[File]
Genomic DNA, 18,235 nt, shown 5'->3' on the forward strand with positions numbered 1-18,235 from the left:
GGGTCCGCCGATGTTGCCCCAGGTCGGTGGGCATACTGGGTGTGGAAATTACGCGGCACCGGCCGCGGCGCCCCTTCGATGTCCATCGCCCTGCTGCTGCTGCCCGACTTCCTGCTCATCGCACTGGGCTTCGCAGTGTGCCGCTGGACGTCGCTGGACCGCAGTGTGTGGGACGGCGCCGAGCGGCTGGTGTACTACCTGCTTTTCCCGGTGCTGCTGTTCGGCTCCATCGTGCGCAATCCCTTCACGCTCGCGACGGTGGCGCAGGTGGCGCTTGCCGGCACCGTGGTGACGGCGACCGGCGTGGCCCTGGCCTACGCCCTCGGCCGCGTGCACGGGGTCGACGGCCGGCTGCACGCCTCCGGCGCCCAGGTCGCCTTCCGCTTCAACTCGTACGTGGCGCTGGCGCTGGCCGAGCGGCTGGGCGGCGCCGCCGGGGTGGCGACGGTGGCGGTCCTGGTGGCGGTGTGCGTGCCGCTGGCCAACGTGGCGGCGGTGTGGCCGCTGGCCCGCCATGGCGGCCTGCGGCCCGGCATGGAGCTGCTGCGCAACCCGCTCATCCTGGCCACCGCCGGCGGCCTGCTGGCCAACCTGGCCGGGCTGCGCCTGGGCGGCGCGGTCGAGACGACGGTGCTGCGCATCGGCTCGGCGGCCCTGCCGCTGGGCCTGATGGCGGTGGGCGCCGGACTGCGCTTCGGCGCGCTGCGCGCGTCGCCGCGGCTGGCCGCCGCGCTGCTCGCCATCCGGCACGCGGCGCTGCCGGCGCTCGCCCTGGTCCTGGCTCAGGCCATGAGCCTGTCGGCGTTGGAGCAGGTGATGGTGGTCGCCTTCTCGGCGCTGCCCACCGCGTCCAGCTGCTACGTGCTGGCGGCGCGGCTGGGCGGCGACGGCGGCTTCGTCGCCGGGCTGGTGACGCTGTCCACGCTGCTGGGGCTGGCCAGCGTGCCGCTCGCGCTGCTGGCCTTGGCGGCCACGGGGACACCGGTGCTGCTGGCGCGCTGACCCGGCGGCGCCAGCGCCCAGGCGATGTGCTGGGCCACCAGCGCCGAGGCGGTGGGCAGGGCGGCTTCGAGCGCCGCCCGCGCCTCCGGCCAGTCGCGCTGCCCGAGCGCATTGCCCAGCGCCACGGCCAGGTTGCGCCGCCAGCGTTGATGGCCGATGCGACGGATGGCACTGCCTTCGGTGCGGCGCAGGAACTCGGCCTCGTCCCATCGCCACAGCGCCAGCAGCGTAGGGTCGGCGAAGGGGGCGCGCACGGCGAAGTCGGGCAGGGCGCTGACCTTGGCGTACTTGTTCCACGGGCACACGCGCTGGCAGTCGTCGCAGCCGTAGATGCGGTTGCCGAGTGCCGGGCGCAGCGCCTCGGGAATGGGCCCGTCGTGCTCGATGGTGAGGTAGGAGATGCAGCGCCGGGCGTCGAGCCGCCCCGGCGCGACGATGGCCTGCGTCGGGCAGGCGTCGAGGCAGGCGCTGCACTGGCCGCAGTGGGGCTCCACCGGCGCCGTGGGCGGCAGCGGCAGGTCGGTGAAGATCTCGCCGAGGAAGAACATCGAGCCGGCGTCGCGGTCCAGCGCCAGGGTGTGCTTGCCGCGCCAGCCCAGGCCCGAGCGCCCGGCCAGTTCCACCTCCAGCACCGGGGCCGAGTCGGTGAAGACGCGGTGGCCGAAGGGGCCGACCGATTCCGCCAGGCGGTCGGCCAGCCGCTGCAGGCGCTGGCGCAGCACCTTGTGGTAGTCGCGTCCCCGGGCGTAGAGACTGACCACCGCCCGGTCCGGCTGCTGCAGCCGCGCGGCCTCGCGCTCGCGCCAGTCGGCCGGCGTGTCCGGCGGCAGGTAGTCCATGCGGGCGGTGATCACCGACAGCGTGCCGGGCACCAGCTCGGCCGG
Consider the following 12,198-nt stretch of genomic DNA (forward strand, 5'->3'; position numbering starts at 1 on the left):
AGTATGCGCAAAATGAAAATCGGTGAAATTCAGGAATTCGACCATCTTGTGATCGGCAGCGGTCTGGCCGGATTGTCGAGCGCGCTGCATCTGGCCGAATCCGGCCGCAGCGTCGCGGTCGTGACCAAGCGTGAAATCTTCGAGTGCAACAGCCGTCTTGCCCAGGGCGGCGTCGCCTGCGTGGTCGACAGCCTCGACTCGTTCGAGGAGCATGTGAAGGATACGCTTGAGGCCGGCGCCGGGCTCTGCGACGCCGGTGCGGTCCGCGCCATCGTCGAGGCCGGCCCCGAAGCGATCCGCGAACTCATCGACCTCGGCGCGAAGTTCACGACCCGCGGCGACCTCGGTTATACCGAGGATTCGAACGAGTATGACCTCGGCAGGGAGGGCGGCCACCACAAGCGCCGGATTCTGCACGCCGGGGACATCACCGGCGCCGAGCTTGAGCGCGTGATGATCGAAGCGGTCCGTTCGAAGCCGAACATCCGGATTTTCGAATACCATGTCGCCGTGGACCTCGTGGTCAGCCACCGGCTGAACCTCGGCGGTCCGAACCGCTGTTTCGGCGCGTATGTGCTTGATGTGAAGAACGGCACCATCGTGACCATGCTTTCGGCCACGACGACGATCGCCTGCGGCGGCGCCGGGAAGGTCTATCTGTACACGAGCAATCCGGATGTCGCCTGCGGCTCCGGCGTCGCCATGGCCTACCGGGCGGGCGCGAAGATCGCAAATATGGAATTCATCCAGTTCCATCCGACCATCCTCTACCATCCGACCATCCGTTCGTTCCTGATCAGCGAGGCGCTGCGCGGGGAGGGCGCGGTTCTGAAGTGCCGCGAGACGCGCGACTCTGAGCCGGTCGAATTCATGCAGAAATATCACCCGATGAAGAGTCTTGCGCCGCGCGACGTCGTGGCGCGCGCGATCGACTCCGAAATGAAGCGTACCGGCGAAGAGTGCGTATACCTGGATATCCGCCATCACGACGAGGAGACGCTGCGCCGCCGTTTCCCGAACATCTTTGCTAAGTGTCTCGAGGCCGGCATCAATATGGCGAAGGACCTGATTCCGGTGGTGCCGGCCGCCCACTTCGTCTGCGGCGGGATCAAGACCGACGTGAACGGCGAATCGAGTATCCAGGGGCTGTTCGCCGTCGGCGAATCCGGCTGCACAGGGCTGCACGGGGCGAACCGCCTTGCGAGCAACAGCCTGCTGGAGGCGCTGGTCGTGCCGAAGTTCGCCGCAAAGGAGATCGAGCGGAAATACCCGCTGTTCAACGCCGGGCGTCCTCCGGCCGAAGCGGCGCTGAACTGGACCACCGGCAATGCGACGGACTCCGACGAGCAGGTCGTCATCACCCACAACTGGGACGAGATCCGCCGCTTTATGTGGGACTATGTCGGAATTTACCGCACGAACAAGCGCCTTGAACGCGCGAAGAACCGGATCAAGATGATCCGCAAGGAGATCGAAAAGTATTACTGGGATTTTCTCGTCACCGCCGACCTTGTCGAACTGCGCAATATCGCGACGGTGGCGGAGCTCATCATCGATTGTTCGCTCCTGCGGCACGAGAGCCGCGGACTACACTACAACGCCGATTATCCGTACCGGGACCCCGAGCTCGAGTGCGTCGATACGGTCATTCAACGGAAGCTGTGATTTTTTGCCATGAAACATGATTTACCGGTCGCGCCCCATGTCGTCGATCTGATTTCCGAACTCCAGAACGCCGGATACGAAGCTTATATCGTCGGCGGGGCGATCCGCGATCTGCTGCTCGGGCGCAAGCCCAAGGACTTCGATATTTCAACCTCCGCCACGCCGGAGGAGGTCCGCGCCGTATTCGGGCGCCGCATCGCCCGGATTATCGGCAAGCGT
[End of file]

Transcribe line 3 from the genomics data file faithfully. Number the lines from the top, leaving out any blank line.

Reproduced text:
Consider the following 12,198-nt stretch of genomic DNA (forward strand, 5'->3'; position numbering starts at 1 on the left):